Saturday, February 16, 2019

Fixing the Zoning Code

Hudson's zoning code was adopted in 1968, when Hudson was a very different place.
Fifty years later, some problems with the code are obvious: setback requirements that prohibit new construction to replicate or be compatible with existing historic buildings, commercial buildings that can no longer be used for commercial purposes because they are located in residential districts, unrealistic requirements for offstreet parking. All these things keep the Zoning Board of Appeals very busy deliberating over applications both for area variances and for use variances. 

It would seem that the code could be amended to correct these obvious problems, but there was been reluctance to make amendments to the zoning codeexcept, most notably, the one made recently to accommodate the proposed Stewart's expansionin favor of holding out for comprehensive zoning revisions, which will cost tens of thousands of dollars the City allegedly does not have to spend for the purpose.

The Planning Board, however, seems willing to eschew the trepidation about doing things "piecemeal." At the end of its meeting last Thursday, the board discussed making a recommendation to the Common Council about relaxing some of the requirements in the city code for offstreet parking. Currently, hotels must provide one offstreet parking space for every room, and eating and drinking establishments must provide one offstreet parking space for every three seats. These requirements have demanded some pretty inventive solutions for many new enterprises, as well as any number of area variances from the ZBA. There are two projects currently before the ZBA for area variances because of parking. The plan to restore and develop the Park Place firehouses into a marketplace and tasting room for New York State craft breweries, wineries, and distilleries requires, according to the code, 25 offstreet parking spaces. The wine bar planned for 260 Warren Street requires 30 offstreet parking spaces. 

In the discussion on Thursday, Planning Board chair Walter Chatham observed, "We have an overflow of parking capacity," referring to the underutilized municipal parking lots located off Warren Street. He also expressed the opinion, "At the time the parking codes were written, if you had to walk more than ten feet [from your car to your destination], you were putting yourself in danger." That may have been the case in the late 1980s and early 1990s, but probably not in 1968 when the zoning code was adopted. It's more likely the motivation for the parking requirements was to keep Hudson's commercial businesses competitive with Greenport.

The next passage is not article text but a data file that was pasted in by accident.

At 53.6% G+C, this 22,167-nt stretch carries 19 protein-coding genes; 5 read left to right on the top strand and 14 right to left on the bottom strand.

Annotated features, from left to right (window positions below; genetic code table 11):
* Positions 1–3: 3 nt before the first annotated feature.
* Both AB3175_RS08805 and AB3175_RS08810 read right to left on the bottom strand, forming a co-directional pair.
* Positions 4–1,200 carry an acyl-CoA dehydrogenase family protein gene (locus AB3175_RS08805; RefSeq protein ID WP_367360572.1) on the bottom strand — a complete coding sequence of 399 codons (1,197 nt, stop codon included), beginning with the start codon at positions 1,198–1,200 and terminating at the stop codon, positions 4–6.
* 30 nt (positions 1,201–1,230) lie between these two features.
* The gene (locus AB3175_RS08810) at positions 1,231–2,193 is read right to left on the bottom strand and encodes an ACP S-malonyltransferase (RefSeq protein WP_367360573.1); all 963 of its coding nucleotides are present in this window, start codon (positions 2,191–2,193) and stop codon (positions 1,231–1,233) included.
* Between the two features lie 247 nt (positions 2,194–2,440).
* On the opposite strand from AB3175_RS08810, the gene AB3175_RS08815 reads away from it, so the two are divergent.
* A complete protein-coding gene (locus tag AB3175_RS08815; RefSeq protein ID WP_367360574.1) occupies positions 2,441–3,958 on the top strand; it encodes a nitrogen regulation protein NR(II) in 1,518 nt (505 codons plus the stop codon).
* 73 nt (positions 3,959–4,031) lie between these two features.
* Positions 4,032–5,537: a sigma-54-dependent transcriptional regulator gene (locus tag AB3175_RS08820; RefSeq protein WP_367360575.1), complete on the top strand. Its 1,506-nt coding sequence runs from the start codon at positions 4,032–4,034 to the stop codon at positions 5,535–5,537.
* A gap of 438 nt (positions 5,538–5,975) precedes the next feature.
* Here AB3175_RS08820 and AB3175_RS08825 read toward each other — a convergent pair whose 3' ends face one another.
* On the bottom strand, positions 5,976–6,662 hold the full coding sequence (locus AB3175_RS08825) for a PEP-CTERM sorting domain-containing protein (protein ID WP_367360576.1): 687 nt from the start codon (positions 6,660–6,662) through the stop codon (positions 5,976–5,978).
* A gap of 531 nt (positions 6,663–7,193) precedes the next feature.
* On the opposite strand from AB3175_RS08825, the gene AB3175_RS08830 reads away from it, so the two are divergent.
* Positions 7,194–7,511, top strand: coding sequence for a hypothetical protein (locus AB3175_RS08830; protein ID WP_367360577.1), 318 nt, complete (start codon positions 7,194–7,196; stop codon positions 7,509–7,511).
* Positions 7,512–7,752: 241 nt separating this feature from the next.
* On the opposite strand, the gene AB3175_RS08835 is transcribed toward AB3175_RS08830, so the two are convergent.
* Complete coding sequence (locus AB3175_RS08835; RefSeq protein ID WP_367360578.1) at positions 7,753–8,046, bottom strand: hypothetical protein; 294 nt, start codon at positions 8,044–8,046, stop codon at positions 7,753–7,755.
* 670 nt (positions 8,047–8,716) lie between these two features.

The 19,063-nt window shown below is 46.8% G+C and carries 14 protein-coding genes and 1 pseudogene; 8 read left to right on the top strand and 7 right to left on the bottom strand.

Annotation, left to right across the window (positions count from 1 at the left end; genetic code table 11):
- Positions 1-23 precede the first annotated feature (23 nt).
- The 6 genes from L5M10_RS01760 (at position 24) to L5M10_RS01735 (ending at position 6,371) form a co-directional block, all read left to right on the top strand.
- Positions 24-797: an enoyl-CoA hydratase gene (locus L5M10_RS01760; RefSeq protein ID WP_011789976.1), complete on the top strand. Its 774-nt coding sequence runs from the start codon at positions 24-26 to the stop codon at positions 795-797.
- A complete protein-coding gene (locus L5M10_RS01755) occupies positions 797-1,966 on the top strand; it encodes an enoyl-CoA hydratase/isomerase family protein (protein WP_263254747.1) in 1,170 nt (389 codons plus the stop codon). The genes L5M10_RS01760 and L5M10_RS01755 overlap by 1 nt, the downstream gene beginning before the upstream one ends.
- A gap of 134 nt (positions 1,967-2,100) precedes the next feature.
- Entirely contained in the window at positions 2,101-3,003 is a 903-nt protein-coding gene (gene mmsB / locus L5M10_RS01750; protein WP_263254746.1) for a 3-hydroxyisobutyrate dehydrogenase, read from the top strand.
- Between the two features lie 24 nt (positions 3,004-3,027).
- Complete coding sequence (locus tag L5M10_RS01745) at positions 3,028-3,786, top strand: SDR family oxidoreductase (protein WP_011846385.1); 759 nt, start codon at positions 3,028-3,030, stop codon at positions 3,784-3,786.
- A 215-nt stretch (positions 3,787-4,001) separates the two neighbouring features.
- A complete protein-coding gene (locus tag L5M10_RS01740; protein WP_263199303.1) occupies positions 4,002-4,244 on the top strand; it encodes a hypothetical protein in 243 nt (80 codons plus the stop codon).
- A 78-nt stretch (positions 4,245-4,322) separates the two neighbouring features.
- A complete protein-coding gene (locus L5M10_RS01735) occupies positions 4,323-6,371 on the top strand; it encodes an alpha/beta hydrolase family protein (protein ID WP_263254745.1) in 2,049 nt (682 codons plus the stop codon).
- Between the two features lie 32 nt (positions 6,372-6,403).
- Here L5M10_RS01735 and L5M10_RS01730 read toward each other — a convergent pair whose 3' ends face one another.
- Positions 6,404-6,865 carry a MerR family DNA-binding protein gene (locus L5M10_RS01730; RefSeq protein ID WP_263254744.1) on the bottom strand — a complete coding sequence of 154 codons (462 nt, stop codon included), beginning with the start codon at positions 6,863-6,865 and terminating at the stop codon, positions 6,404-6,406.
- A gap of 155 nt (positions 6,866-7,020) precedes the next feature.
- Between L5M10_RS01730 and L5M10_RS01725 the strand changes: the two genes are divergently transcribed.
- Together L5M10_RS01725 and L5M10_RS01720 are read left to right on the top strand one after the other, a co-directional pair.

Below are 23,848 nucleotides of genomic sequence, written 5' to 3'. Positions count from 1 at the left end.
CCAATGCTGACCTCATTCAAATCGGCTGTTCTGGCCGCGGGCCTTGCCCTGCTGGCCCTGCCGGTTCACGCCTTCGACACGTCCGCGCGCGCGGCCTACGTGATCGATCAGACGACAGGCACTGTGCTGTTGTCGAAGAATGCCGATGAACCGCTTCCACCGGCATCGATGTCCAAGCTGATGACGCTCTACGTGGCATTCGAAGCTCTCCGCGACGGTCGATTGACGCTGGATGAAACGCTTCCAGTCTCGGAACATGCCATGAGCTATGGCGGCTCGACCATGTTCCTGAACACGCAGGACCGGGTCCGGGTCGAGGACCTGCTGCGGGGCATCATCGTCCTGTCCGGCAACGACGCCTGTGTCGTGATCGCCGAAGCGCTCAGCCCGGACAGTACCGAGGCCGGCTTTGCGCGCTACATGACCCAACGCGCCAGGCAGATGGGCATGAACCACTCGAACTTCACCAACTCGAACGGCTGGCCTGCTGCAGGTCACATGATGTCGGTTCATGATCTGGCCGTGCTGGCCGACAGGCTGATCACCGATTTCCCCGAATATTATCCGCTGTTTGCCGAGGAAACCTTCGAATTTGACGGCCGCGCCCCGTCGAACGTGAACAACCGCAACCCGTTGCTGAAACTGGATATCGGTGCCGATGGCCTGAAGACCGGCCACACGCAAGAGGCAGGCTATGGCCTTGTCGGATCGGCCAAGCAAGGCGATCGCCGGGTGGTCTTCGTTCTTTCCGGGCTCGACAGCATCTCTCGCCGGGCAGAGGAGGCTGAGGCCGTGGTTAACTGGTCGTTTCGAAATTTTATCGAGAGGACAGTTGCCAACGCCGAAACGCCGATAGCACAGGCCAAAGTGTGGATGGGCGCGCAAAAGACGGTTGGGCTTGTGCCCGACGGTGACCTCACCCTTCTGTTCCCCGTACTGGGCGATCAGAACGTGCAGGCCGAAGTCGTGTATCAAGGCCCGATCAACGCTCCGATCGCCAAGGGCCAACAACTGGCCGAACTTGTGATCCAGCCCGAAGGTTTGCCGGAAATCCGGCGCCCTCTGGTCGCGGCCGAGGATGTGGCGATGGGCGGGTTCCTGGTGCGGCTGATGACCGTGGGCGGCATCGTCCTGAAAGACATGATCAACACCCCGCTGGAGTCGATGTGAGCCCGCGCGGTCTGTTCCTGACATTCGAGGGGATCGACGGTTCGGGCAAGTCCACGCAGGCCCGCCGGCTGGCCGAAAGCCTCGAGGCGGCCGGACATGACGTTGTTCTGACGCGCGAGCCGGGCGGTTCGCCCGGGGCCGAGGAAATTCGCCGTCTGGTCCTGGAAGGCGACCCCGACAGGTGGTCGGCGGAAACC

In 1965, just three years before Hudson adopted its zoning code, the Healy Farm93 acres between Fairview Avenue (Route 9) and Union Turnpike (Route 66), just beyond Hudson's northern border—had been sold and was being developed as a shopping center, with acres of parking in close proximity to places of business. Given that circumstance, it's easy to attribute Hudson's parking requirements to a desire to ensure that parking for patrons of Hudson businesses was as convenient as that provided in Greenportthat goal coupled with no compunction about demolishing old buildings and creating parking lots in their stead. This house, the home of Elihu and Eliza Gifford, parents of the Hudson River School painter Sanford Robinson Gifford, was demolished during that era, in 1965, and its location turned into a parking lot.

In what may have been his last bit of advice as counsel to a Hudson regulatory board, assistant city attorney Mitch Khosrova told the Planning Board, "The quicker you make a recommendation to simplify the parking, the better."


  1. Our zoning laws are a shambles and need to be updated. And exceptions are made that don't make any sense, like the Stewart's debacle. And parking is an ongoing problem with no simple answers. Our population is going down, down, down, but our parking needs seem to be going up, up, up. I don't understand it. And part of the problem is that people with driveways are too lazy to use them and park on the street instead, like the ones at the intersection in front of Stewarts. They have more than adequate parking, but put their cars on the street, tangling traffic during the commute hours.

  2. why is there still no parking and curb cuts still on Warren st. at least 4 outside BACK BAR. OLDE HUDSON has some that has changed but no meters. Its a personal parking space for the business owners, just like the handicapped space in the lot for American Glory owner

  3. as you state, Carole, the municipal lots seem not to count. Look what an incredibly beautiful building was torn down for parking !
    so many of these icons of architecture are lost forever.
    hoepfully, we can be intelligent about parking and support what is now called "the walking city ".
    the Car Culture is what is ruining the climate and the urban landscape.

  4. Its too bad that multiple level parking garages are so expensive.

  5. To think that a significant family house lived in by a founding member of the Hudson River School would be discarded like this! And, no lessons learned! Tearing down more houses to accommodate a generic business that had
    no business permitted to develop that site in the first place. It should be the other way around. Stewart's should be demolished and an historical appropriate structure built in its place. Retail on the first floor, for groceries perhaps, upstairs reasonable priced apartments. Parking issues is not a surprise in a popular town like Hudson. The revenue that tourism generates should be appropriated for creative parking solutions. In another,
    culturally sensitive better world, the Gifford house would have been transformed into an art museum honoring an important artist, living and painting in our very midst.